New York Noncompete, Trade Secret & School Negligence Blog
This blog by the six-time published author Jonathan Cooper, is intended to educate the general public about issues of interest, particularly innovations and changes in the law, in the areas of non-compete agreements, breach of contract matters, school negligence (and/or negligent supervision), construction accidents, slip and/or trip and fall accidents, auto accidents, and, of course, defective or dangerous products.
For additional information on any of these topics, readers are encouraged to download these FREE e-books:
- To Compete or Not to Compete: The Definitive Insider's Guide to Non-Compete Agreements Under New York Law
- When Schools Fail to Protect Our Kids
- When You Don't Have a Written Agreement
- Why Most Accident Victims Do Not Recover the Full Value of Their Claim
- Why Are There So Few Successful Defective Products Lawsuits?
Although a comprehensive discussion of the answer to this question is well beyond the scope of a blog post (a more detailed discussion of some of these topics can be found in "Why There Are So Few Successful Defective Products Lawsuits") the most likely theories of recovery are the following, each of which presents its own unique challenges:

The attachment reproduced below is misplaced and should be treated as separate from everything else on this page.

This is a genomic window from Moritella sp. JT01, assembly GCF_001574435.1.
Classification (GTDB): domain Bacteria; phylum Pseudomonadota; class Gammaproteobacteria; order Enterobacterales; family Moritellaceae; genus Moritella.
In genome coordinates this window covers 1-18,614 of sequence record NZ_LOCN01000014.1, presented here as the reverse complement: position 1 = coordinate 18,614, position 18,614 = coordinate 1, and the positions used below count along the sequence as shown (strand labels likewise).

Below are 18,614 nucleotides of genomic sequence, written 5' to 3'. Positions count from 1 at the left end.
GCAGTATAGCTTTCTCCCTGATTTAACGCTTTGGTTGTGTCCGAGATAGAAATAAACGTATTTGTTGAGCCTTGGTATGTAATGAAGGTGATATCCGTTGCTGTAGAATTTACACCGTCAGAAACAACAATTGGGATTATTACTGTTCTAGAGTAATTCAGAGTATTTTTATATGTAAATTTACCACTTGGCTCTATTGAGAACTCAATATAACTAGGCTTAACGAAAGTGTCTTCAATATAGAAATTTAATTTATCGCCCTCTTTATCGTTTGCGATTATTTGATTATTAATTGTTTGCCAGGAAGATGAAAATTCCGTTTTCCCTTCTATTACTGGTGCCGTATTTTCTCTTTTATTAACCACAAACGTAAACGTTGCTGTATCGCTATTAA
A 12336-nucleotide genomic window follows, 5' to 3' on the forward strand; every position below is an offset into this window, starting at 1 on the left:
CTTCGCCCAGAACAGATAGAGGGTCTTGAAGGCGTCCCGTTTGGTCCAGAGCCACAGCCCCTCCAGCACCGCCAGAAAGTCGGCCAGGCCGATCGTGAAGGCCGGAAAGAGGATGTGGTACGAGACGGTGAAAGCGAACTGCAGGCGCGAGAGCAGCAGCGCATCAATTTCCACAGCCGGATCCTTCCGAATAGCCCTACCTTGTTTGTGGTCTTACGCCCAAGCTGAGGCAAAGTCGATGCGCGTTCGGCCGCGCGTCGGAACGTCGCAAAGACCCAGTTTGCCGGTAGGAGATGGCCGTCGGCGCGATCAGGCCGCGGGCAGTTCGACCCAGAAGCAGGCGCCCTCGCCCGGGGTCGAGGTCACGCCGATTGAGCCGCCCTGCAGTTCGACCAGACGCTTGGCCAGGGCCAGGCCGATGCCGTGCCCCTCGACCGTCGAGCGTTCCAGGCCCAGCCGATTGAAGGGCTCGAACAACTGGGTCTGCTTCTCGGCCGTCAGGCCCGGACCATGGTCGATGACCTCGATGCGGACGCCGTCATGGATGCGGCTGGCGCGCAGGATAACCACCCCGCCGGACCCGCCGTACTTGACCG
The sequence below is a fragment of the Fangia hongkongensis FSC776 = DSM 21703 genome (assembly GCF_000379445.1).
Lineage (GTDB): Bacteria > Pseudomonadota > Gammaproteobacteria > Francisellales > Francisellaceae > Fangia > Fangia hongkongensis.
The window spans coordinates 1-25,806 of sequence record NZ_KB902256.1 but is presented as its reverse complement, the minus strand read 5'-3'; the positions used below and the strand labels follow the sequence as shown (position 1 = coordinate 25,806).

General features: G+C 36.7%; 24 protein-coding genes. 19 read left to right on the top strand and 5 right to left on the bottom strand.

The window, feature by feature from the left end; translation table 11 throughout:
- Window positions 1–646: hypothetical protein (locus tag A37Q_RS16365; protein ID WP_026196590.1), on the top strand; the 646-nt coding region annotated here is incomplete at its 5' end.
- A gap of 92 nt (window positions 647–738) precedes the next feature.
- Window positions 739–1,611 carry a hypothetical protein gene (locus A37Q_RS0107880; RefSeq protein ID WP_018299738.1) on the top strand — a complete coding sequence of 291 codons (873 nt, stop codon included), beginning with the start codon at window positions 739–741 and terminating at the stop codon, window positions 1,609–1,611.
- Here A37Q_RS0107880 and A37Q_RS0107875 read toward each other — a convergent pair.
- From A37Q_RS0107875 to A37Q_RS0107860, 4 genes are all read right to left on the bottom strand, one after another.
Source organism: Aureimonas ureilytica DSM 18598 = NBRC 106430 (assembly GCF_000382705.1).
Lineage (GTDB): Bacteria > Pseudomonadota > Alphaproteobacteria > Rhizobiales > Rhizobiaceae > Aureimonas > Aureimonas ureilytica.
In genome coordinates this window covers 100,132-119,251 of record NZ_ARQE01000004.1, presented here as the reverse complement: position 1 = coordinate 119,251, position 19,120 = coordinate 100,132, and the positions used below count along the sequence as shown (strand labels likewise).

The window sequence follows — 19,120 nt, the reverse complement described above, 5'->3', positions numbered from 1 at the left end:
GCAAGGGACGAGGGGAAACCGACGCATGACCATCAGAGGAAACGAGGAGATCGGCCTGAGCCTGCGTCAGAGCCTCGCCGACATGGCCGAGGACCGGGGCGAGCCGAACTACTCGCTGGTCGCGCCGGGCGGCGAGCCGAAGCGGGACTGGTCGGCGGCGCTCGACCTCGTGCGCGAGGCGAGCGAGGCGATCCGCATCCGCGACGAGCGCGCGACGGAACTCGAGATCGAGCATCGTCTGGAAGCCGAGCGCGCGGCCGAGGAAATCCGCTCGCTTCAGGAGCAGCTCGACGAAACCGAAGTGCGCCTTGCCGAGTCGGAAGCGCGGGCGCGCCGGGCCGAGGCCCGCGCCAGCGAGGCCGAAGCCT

- Negligence - under this theory, the plaintiffs will have to show that the defendants failed to keep their premises safe for all foreseeable visitors (which should not be difficult in this circumstance), and that they either knew or should have known that their premises had this particular hazard, but failed to remedy the problem in a timely fashion before the accident occurred (a far more daunting thing to prove).
- Strict Liability - under this theory, the plaintiffs will need to prove that their injuries (or death) was caused by exposure to a dangerous toxin or chemical (again, not too difficult to prove in this case), and that this chemical came from particular defendants. The latter part of this burden of proof will likely be far more difficult, especially when pursuing other companies beyond the recycler at whose premises the toxic exposure occurred.
In short, although you might be inclined to think that a personal injury or wrongful death lawsuit arising out of this incident would be a "slam dunk," you would be mistaken.